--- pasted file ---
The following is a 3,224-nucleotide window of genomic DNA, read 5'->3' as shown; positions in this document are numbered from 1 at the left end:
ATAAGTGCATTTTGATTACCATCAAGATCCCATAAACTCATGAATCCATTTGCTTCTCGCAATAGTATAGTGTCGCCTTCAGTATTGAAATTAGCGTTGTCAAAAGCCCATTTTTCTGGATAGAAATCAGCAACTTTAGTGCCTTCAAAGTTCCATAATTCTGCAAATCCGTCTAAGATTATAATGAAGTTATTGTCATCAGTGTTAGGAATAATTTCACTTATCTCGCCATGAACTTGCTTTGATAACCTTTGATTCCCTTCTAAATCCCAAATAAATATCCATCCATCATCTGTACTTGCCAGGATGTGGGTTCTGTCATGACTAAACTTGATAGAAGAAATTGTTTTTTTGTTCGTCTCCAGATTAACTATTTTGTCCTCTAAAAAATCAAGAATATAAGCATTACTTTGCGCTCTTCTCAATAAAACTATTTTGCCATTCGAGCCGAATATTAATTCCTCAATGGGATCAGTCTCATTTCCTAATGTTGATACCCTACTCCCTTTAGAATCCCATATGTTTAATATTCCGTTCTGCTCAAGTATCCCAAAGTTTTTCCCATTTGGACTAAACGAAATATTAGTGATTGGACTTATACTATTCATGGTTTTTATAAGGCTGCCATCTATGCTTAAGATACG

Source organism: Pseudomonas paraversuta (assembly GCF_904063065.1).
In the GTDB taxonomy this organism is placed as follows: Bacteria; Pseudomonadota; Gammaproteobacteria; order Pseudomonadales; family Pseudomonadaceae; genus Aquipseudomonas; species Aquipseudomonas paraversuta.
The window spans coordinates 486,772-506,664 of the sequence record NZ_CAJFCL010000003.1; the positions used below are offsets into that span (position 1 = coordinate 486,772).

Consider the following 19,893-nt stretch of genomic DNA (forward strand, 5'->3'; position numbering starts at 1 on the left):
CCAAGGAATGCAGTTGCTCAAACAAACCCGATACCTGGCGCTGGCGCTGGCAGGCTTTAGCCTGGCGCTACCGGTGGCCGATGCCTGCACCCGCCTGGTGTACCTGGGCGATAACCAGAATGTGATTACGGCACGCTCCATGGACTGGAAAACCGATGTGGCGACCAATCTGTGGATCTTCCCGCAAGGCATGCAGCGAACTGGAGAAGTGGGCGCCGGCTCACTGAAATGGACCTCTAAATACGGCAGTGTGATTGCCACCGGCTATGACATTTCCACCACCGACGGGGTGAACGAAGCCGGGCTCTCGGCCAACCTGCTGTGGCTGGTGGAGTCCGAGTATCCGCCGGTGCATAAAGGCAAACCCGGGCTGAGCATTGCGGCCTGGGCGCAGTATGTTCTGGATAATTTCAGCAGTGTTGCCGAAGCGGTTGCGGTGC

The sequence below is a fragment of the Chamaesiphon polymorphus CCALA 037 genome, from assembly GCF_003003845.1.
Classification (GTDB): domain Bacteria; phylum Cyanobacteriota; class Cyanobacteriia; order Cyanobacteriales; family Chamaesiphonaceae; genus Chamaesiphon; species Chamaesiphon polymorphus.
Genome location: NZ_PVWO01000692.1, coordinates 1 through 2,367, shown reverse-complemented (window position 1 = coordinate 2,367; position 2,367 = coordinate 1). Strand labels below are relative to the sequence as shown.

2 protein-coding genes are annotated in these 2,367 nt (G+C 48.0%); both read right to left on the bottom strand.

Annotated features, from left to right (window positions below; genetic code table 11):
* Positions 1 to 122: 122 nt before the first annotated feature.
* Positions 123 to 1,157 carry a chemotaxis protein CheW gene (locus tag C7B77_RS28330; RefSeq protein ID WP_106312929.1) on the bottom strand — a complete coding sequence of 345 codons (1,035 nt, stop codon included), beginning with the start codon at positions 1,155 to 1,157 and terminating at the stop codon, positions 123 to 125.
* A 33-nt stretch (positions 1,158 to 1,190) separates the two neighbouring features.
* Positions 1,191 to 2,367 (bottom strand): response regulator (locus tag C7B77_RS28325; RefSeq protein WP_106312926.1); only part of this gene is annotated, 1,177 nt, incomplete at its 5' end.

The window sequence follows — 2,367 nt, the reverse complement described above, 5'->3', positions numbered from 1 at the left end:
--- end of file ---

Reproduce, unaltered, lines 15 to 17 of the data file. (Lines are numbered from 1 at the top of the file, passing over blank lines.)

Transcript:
* A 33-nt stretch (positions 1,158 to 1,190) separates the two neighbouring features.
* Positions 1,191 to 2,367 (bottom strand): response regulator (locus tag C7B77_RS28325; RefSeq protein WP_106312926.1); only part of this gene is annotated, 1,177 nt, incomplete at its 5' end.

The window sequence follows — 2,367 nt, the reverse complement described above, 5'->3', positions numbered from 1 at the left end: